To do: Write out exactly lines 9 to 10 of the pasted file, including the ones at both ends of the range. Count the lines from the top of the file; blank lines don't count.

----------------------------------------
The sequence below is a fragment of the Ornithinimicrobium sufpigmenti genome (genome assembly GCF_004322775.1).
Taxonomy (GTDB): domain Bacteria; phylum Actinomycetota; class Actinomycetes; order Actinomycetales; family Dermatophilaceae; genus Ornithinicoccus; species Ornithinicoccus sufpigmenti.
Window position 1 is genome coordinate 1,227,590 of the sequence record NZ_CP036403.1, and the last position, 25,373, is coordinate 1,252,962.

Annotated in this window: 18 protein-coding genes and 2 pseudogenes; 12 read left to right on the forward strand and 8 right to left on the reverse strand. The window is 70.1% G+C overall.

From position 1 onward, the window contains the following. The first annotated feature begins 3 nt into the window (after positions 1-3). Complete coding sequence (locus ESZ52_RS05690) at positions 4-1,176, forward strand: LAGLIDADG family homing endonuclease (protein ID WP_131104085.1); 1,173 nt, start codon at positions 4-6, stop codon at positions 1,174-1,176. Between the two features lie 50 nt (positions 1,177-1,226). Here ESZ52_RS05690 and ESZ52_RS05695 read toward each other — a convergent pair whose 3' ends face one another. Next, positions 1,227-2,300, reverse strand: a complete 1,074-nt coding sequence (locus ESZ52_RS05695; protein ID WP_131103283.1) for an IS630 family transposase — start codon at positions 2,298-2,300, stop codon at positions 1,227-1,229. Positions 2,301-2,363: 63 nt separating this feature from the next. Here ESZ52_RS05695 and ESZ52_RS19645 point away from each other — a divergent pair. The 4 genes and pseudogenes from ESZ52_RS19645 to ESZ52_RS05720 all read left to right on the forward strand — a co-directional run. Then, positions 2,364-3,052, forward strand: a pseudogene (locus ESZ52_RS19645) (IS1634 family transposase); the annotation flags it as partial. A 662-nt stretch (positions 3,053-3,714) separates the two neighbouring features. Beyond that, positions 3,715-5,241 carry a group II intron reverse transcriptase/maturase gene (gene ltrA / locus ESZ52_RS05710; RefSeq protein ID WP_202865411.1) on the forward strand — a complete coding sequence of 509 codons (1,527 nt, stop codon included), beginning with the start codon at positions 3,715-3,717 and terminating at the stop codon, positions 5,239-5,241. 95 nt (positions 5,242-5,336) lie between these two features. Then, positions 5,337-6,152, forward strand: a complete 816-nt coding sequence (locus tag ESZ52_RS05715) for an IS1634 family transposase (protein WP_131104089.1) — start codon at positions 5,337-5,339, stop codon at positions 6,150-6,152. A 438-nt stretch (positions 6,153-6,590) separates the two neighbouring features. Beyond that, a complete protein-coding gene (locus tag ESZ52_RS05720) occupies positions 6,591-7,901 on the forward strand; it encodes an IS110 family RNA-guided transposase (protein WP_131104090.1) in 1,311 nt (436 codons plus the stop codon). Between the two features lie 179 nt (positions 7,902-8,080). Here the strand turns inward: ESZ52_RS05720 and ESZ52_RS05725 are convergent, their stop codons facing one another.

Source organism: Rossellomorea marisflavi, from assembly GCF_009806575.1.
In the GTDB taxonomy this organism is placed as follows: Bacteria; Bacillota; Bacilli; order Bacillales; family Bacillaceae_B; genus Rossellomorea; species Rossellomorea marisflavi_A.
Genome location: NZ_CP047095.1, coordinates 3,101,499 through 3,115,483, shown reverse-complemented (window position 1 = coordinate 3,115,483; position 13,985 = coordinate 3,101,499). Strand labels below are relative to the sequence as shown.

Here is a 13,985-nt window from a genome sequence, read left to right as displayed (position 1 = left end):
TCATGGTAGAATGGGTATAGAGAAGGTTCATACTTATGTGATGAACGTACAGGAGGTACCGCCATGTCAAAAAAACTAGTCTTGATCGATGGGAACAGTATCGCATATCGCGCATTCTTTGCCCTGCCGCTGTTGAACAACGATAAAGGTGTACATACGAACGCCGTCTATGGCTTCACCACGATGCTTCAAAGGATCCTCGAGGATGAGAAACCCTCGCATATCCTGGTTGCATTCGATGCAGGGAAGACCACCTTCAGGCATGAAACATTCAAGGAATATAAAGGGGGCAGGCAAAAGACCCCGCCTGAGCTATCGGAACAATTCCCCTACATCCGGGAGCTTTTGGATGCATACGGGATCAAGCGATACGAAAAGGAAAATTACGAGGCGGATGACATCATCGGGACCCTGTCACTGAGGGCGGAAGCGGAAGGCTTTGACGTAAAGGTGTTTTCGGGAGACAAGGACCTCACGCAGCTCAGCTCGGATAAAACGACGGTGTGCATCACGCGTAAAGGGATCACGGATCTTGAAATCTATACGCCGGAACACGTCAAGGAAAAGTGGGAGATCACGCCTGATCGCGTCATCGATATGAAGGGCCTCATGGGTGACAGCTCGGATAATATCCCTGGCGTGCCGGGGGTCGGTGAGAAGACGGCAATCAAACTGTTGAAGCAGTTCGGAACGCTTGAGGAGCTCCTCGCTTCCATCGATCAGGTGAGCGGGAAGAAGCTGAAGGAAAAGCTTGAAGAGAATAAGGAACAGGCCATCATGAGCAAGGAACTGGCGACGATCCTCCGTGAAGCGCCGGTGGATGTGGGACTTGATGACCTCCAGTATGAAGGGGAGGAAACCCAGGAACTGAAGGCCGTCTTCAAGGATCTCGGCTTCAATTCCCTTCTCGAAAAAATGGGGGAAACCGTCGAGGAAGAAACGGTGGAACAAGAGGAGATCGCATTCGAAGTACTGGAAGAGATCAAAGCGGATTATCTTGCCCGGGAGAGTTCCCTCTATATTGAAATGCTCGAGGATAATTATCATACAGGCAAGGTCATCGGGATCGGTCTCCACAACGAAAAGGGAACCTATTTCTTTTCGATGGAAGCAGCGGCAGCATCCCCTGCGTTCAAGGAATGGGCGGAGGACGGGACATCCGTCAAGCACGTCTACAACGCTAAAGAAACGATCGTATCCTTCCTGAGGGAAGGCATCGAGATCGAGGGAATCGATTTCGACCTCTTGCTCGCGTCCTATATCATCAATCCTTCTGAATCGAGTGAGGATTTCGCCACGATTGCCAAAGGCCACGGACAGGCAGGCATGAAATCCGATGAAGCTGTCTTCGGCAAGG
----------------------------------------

Here is a 13,985-nt window from a genome sequence, read left to right as displayed (position 1 = left end):
TCATGGTAGAATGGGTATAGAGAAGGTTCATACTTATGTGATGAACGTACAGGAGGTACCGCCATGTCAAAAAAACTAGTCTTGATCGATGGGAACAGTATCGCATATCGCGCATTCTTTGCCCTGCCGCTGTTGAACAACGATAAAGGTGTACATACGAACGCCGTCTATGGCTTCACCACGATGCTTCAAAGGATCCTCGAGGATGAGAAACCCTCGCATATCCTGGTTGCATTCGATGCAGGGAAGACCACCTTCAGGCATGAAACATTCAAGGAATATAAAGGGGGCAGGCAAAAGACCCCGCCTGAGCTATCGGAACAATTCCCCTACATCCGGGAGCTTTTGGATGCATACGGGATCAAGCGATACGAAAAGGAAAATTACGAGGCGGATGACATCATCGGGACCCTGTCACTGAGGGCGGAAGCGGAAGGCTTTGACGTAAAGGTGTTTTCGGGAGACAAGGACCTCACGCAGCTCAGCTCGGATAAAACGACGGTGTGCATCACGCGTAAAGGGATCACGGATCTTGAAATCTATACGCCGGAACACGTCAAGGAAAAGTGGGAGATCACGCCTGATCGCGTCATCGATATGAAGGGCCTCATGGGTGACAGCTCGGATAATATCCCTGGCGTGCCGGGGGTCGGTGAGAAGACGGCAATCAAACTGTTGAAGCAGTTCGGAACGCTTGAGGAGCTCCTCGCTTCCATCGATCAGGTGAGCGGGAAGAAGCTGAAGGAAAAGCTTGAAGAGAATAAGGAACAGGCCATCATGAGCAAGGAACTGGCGACGATCCTCCGTGAAGCGCCGGTGGATGTGGGACTTGATGACCTCCAGTATGAAGGGGAGGAAACCCAGGAACTGAAGGCCGTCTTCAAGGATCTCGGCTTCAATTCCCTTCTCGAAAAAATGGGGGAAACCGTCGAGGAAGAAACGGTGGAACAAGAGGAGATCGCATTCGAAGTACTGGAAGAGATCAAAGCGGATTATCTTGCCCGGGAGAGTTCCCTCTATATTGAAATGCTCGAGGATAATTATCATACAGGCAAGGTCATCGGGATCGGTCTCCACAACGAAAAGGGAACCTATTTCTTTTCGATGGAAGCAGCGGCAGCATCCCCTGCGTTCAAGGAATGGGCGGAGGACGGGACATCCGTCAAGCACGTCTACAACGCTAAAGAAACGATCGTATCCTTCCTGAGGGAAGGCATCGAGATCGAGGGAATCGATTTCGACCTCTTGCTCGCGTCCTATATCATCAATCCTTCTGAATCGAGTGAGGATTTCGCCACGATTGCCAAAGGCCACGGACAGGCAGGCATGAAATCCGATGAAGCTGTCTTCGGCAAGG